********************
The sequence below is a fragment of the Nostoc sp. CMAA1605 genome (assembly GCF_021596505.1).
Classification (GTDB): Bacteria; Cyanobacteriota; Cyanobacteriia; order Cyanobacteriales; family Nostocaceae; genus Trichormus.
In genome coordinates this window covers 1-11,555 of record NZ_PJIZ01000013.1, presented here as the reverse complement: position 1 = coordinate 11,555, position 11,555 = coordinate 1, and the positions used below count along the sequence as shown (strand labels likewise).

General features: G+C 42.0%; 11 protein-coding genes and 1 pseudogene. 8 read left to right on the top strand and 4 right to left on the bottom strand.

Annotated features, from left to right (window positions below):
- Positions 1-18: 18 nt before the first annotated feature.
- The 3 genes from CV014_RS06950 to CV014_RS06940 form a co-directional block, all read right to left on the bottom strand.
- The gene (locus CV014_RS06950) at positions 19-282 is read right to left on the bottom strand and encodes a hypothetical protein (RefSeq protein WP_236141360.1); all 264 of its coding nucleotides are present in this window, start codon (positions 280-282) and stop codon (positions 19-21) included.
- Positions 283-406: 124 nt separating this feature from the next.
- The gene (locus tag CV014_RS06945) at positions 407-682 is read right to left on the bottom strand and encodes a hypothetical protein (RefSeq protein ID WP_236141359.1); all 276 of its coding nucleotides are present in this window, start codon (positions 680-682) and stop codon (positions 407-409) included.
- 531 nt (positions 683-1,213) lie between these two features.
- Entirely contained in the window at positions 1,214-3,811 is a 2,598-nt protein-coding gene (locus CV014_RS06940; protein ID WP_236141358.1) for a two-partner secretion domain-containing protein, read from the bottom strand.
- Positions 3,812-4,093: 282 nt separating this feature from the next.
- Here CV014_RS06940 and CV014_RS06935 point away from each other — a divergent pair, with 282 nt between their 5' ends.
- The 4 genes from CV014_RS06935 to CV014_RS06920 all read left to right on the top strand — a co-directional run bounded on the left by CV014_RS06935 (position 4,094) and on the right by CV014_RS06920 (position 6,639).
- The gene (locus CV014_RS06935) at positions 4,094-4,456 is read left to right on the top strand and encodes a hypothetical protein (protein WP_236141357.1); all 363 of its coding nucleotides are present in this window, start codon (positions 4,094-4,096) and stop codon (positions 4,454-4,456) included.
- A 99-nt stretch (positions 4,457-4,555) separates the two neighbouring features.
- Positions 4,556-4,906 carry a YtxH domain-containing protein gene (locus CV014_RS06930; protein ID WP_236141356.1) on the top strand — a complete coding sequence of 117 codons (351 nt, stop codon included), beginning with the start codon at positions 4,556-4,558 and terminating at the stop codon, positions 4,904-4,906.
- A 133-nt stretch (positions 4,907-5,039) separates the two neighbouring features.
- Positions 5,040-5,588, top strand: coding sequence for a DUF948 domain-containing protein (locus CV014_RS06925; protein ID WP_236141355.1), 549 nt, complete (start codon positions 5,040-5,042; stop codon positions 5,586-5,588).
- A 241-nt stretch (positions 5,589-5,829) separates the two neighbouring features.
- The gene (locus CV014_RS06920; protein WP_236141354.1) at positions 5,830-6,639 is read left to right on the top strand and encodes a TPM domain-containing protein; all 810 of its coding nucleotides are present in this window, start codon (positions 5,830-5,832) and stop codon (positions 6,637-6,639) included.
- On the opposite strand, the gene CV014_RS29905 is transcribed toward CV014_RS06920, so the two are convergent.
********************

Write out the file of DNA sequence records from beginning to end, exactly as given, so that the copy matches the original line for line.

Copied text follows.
The sequence below is a fragment of the Nostoc sp. CMAA1605 genome (assembly GCF_021596505.1).
Classification (GTDB): Bacteria; Cyanobacteriota; Cyanobacteriia; order Cyanobacteriales; family Nostocaceae; genus Trichormus.
In genome coordinates this window covers 1-11,555 of record NZ_PJIZ01000013.1, presented here as the reverse complement: position 1 = coordinate 11,555, position 11,555 = coordinate 1, and the positions used below count along the sequence as shown (strand labels likewise).

General features: G+C 42.0%; 11 protein-coding genes and 1 pseudogene. 8 read left to right on the top strand and 4 right to left on the bottom strand.

Annotated features, from left to right (window positions below):
- Positions 1-18: 18 nt before the first annotated feature.
- The 3 genes from CV014_RS06950 to CV014_RS06940 form a co-directional block, all read right to left on the bottom strand.
- The gene (locus CV014_RS06950) at positions 19-282 is read right to left on the bottom strand and encodes a hypothetical protein (RefSeq protein WP_236141360.1); all 264 of its coding nucleotides are present in this window, start codon (positions 280-282) and stop codon (positions 19-21) included.
- Positions 283-406: 124 nt separating this feature from the next.
- The gene (locus tag CV014_RS06945) at positions 407-682 is read right to left on the bottom strand and encodes a hypothetical protein (RefSeq protein ID WP_236141359.1); all 276 of its coding nucleotides are present in this window, start codon (positions 680-682) and stop codon (positions 407-409) included.
- 531 nt (positions 683-1,213) lie between these two features.
- Entirely contained in the window at positions 1,214-3,811 is a 2,598-nt protein-coding gene (locus CV014_RS06940; protein ID WP_236141358.1) for a two-partner secretion domain-containing protein, read from the bottom strand.
- Positions 3,812-4,093: 282 nt separating this feature from the next.
- Here CV014_RS06940 and CV014_RS06935 point away from each other — a divergent pair, with 282 nt between their 5' ends.
- The 4 genes from CV014_RS06935 to CV014_RS06920 all read left to right on the top strand — a co-directional run bounded on the left by CV014_RS06935 (position 4,094) and on the right by CV014_RS06920 (position 6,639).
- The gene (locus CV014_RS06935) at positions 4,094-4,456 is read left to right on the top strand and encodes a hypothetical protein (protein WP_236141357.1); all 363 of its coding nucleotides are present in this window, start codon (positions 4,094-4,096) and stop codon (positions 4,454-4,456) included.
- A 99-nt stretch (positions 4,457-4,555) separates the two neighbouring features.
- Positions 4,556-4,906 carry a YtxH domain-containing protein gene (locus CV014_RS06930; protein ID WP_236141356.1) on the top strand — a complete coding sequence of 117 codons (351 nt, stop codon included), beginning with the start codon at positions 4,556-4,558 and terminating at the stop codon, positions 4,904-4,906.
- A 133-nt stretch (positions 4,907-5,039) separates the two neighbouring features.
- Positions 5,040-5,588, top strand: coding sequence for a DUF948 domain-containing protein (locus CV014_RS06925; protein ID WP_236141355.1), 549 nt, complete (start codon positions 5,040-5,042; stop codon positions 5,586-5,588).
- A 241-nt stretch (positions 5,589-5,829) separates the two neighbouring features.
- The gene (locus CV014_RS06920; protein WP_236141354.1) at positions 5,830-6,639 is read left to right on the top strand and encodes a TPM domain-containing protein; all 810 of its coding nucleotides are present in this window, start codon (positions 5,830-5,832) and stop codon (positions 6,637-6,639) included.
- On the opposite strand, the gene CV014_RS29905 is transcribed toward CV014_RS06920, so the two are convergent.